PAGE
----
The seven strangest sources of biofuel
Biofuels are a great alternative source of energy to consider as they burn cleaner than fossil fuels, releasing fewer pollutants and greenhouse gases into the atmosphere. There are two main types of biofuels: bioethanol, which is used as petrol, and biodiesel, which is used to power diesel engines.
Sure, you’ve heard of human waste and cow dung being used as sources of biofuels through anaerobic digestion. You also probably know the other major sources of biofuel too: corn, sugarcane, wheat, palm oil and soya beans.
But there are some other surprising sources abound in the world of biofuels, with researchers probing the farthest reaches of their imagination in hopes of spinning gold from – well, crap. So here are a few of the unusual, less known sources of biofuel. Take a look.
1. Human Liposuction Fat
Yep, biofuel derived from unwanted human flubber. It could open happen in LA, we suppose. There have been reports about liposuction fat being used to power vehicles, such a Beverly Hills plastic surgeon who used liposuctioned human fat to power two SUVs with biodiesel.
Also, Skipper Pete Bethune, tried to set a round-the-world speed record running powerboat only on biodiesel. One of the constituents of his fuel was liposuction fat.
The Lake District is the proud owner of the first anaerobic digestion plant in Europe to be fed solely by cheese. The AD tank is pumped full of liquid whey residue left over from the cheese making, the bacteria then feeds off the fats and sugars in the cheese residues, producing 1,000 cubic metres of biogas. This is enough to meet the gas for over 4,000 households. A much better ideas than that mouldy cheese sat in your fridge.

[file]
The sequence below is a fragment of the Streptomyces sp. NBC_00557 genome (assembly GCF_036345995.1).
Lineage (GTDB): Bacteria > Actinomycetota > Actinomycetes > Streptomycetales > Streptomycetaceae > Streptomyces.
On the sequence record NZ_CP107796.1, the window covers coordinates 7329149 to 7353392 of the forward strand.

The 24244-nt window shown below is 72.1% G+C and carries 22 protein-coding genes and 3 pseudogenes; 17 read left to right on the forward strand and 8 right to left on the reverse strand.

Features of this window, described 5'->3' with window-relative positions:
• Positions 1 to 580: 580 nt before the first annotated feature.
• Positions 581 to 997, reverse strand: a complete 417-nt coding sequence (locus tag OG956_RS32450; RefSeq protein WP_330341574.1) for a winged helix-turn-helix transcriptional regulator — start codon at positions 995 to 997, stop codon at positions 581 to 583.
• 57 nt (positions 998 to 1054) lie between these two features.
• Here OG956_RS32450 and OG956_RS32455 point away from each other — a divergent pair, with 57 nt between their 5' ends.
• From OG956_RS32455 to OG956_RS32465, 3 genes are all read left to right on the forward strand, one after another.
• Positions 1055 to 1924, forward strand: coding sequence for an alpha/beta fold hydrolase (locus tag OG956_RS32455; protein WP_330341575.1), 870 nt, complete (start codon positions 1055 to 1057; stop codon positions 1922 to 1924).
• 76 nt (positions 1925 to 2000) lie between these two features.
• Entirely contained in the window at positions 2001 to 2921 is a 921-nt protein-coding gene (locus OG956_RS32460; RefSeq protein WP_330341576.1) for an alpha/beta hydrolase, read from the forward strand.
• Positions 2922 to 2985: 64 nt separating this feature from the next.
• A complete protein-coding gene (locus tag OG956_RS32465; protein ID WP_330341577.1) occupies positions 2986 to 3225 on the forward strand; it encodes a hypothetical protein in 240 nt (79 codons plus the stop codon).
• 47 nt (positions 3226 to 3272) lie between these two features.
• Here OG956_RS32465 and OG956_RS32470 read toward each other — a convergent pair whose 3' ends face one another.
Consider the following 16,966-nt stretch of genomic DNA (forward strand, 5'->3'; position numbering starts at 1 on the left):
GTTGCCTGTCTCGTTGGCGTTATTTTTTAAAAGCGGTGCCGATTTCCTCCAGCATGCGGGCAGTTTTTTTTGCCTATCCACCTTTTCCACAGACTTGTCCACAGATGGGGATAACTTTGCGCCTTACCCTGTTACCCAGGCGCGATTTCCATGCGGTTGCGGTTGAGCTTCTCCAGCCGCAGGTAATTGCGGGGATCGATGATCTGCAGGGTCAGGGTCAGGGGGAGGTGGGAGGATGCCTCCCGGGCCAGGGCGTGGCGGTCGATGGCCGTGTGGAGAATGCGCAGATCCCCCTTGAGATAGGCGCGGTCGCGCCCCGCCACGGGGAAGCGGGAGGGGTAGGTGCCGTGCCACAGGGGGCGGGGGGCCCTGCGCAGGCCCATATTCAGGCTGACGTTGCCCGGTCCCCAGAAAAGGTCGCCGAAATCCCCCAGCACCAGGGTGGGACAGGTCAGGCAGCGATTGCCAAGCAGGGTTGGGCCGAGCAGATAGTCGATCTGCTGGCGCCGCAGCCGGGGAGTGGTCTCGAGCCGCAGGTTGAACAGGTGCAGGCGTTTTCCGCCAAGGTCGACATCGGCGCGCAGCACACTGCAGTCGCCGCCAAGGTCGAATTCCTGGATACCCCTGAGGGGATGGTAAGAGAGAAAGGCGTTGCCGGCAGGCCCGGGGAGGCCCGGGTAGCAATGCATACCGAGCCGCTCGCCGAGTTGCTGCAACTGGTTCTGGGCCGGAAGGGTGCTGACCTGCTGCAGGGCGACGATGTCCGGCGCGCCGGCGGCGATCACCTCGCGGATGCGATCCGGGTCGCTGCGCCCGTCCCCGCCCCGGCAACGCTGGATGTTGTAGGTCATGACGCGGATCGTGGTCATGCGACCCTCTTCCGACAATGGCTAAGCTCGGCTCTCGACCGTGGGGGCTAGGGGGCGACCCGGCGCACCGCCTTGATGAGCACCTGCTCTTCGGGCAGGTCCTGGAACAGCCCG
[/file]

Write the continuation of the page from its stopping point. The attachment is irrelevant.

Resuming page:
Ever heard of it? Nope, neither had we. But this poisonous tropical shrub has seeds that are forty percent oil, which has been historically used as lamp oil. Starting in the mid-200s, ten of thousands of acres of jatropha were planted for biofuel, mostly in India and Africa.
Researchers are continuing to breed improved varieties, however, and several African countries continue to invest in it, envision this scrappy shrub as a key to their future fuel supply.
Algae produces up to 200 times more oil per acre than soy. Yikes. These fast-growing aquatic organisms can be grown in salt water, municipal wastewater lagoons, or in shallow manmade basins in the desert where no other crops can survive. They can store half of their body weight in fat, which is ideal for rendering into oil for fuel production. They also grow amazingly fast, so it’s a crop that could meet high demands for energy in the long run.
5. Wine Lakes
A few years ago, The European Commission put out a tender the opportunity to turn its excess wine into bioethanol. It’s been reported that just in the Bordeaux region, roughly seventeen million litres (almost two million cases) of wine is converted into ethanol fuel.
It’s also been reported that The Prince of Wales fuels is Aston Martin D86 with ethanol made from wine. The prince’s collection of Jaguars, and his Audi and Range Rover run on waste oil biodiesel, part of a one million investment by the Prince in converting his fuel and heating systems to eco-friendly sources. Of course, no royal wine has been wasted, naturally the wine used to make the Prince’s ethanol is waste wine that is unsuitable for consumption.
The UK throws away around three billion disposable nappies a year, while in the US it’s approximately twenty billion. But now we’re developing new ways of reusing dirty nappies into biofuel. The nappies are processed by separating the fibres from the plastic components and the sanitary waste must be made non-toxic – before fermentation to liquid transport fuel.
Kale had a foodie trend moment, but it’s not just a powerful antioxidant used in salads and smoothies in East London. It’s actually a vegetable that produces a powerful biogas yield. Similarly, to seaweed, Kale can be turned into a kind of ‘bio-crude’ that can be further refined into a biofuel.